London: The world’s top energy forecasters are likely in the coming days to reduce again their projections for world oil use this year, after big revisions in assumptions about global growth, but these cuts may be the last.
The three top forecasters - the International Energy Agency (IEA), the Organization of the Petroleum Exporting Countries (Opec) and the US Energy Information Administration (EIA) - will publish new oil supply and demand estimates between 10 April and 15.
Their forecasts are followed closely by investors in oil markets, which have seen prices tumble to around $50 per barrel this week from highs of almost $150 in July last year.
All three bodies pay close attention to growth forecasts by the International Monetary Fund, which two weeks ago revised down sharply its expectations for global gross domestic product.
The IMF now says the global economy will shrink as much as 1 percent this year - its first contraction since World War Two - after previously forecasting world growth of 0.5%.
The previous IMF projection of modest global growth was only published in January and analysts say the latest IMF revision is likely to cascade through almost all official energy forecasts.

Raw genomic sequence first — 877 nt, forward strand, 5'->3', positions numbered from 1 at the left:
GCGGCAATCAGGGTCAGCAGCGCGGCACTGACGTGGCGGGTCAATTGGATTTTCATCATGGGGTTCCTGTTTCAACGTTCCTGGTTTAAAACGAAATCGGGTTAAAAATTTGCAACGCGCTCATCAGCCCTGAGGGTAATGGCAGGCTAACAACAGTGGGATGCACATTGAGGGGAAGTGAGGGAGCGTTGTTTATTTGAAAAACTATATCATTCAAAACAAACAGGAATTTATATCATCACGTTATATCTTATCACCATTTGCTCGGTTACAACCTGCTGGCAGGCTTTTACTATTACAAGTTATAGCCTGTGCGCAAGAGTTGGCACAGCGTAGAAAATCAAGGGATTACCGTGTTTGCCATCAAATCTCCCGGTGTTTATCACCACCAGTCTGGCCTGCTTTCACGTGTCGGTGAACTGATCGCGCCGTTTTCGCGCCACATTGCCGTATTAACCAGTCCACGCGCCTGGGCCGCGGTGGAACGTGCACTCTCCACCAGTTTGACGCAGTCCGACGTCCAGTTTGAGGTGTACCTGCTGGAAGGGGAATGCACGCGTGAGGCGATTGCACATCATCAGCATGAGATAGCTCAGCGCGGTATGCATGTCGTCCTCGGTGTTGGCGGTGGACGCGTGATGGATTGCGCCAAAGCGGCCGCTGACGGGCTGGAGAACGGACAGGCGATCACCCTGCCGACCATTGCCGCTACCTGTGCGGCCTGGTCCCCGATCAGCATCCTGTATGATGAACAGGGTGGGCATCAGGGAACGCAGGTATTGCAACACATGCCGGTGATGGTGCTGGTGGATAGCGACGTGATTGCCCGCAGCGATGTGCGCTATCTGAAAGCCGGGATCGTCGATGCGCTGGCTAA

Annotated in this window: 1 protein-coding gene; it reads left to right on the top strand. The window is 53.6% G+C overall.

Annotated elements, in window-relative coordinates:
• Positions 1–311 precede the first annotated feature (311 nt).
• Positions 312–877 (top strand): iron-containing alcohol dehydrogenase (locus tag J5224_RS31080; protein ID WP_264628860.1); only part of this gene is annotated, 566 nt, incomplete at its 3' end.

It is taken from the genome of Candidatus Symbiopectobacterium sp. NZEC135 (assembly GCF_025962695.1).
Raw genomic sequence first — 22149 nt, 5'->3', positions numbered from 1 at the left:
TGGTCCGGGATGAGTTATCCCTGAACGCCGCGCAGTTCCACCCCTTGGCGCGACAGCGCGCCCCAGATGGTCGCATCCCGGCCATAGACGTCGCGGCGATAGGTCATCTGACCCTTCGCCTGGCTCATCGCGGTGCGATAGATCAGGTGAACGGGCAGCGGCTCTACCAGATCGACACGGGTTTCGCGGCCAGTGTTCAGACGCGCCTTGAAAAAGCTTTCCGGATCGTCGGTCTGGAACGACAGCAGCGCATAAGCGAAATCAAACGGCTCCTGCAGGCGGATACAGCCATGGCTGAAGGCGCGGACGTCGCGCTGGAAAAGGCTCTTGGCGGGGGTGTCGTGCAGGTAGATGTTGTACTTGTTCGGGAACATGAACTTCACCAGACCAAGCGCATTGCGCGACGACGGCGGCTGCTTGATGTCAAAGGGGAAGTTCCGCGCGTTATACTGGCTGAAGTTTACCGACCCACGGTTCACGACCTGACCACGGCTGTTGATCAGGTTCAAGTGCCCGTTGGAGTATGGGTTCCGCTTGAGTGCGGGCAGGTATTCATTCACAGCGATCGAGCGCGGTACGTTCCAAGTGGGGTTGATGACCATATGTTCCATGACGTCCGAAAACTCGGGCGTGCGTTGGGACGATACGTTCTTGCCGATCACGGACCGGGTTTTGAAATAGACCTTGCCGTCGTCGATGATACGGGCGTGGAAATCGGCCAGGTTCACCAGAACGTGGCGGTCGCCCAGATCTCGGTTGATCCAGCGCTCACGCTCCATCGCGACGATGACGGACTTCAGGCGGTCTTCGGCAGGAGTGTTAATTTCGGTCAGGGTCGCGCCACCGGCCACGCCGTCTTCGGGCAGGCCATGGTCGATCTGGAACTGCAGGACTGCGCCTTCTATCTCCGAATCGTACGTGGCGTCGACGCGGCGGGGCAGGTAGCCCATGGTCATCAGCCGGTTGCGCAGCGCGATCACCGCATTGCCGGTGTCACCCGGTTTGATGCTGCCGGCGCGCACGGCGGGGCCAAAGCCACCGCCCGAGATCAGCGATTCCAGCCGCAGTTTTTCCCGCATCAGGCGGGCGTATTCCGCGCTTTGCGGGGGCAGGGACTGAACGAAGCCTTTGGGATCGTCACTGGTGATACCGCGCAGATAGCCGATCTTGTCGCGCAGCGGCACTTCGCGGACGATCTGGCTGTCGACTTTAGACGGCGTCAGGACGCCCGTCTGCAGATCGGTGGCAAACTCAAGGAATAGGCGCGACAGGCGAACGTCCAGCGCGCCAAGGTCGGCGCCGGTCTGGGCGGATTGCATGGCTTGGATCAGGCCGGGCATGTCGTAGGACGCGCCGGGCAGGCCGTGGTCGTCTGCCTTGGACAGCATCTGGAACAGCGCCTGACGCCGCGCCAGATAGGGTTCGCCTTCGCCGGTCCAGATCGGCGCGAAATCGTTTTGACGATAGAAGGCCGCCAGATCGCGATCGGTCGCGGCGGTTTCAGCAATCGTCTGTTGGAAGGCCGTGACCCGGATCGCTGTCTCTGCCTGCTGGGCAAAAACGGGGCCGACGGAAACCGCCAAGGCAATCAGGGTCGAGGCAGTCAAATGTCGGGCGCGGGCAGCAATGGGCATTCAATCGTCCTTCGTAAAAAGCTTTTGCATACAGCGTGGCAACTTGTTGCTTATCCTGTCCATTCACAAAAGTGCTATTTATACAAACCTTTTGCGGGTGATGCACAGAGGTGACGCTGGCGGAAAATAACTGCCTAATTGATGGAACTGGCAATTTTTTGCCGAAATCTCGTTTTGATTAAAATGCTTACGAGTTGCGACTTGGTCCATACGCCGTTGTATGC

World oil demand is falling for the first time in a generation as the deep global downturn closes factories and brings unemployment to the world’s largest economies.
Room for more cuts
“All the energy agencies are basing their forecasts on global GDP growth, and if they are doing that, there is room for more cuts in global demand,” said David Wech, head of energy studies at analysts JBC Energy in Vienna.
The IEA will be the first of the big forecasters to publish its monthly report, in which it issues supply and demand data. Adviser to 28 developed countries, the IEA said last month it expected world oil demand to decline 1.25 million barrels per day (bpd) this year, taking it down to 84.4 million bpd.
IEA Executive Director Nobuo Tanaka said on 2 April the agency was likely to lower its global oil demand forecasts:
“The possibility for downward revision will be high,” Tanaka said. “The possible downward revision could be significant.”
Opec is due to release its monthly report on 15 April and it too will almost certainly slash oil demand forecasts. Its last report saw demand dropping by 1.01 million bpd in 2009.
The EIA reports on 14 April. Analysts say it is less likely to cut its demand projections because they are already below some others, seeing a fall of 1.38 million bpd in demand this year.
Mike Wittner, oil research head at Societe Generale, projects global oil demand will fall by 1.5 million bpd in 2009.
But many analysts think oil use may recover later this year and say demand estimates may have to be revised back up again.
Leo Drollas, chief economist at the Centre for Global Energy Studies, says some data suggest US gasoline demand is rising as pump prices have halved over the last nine months.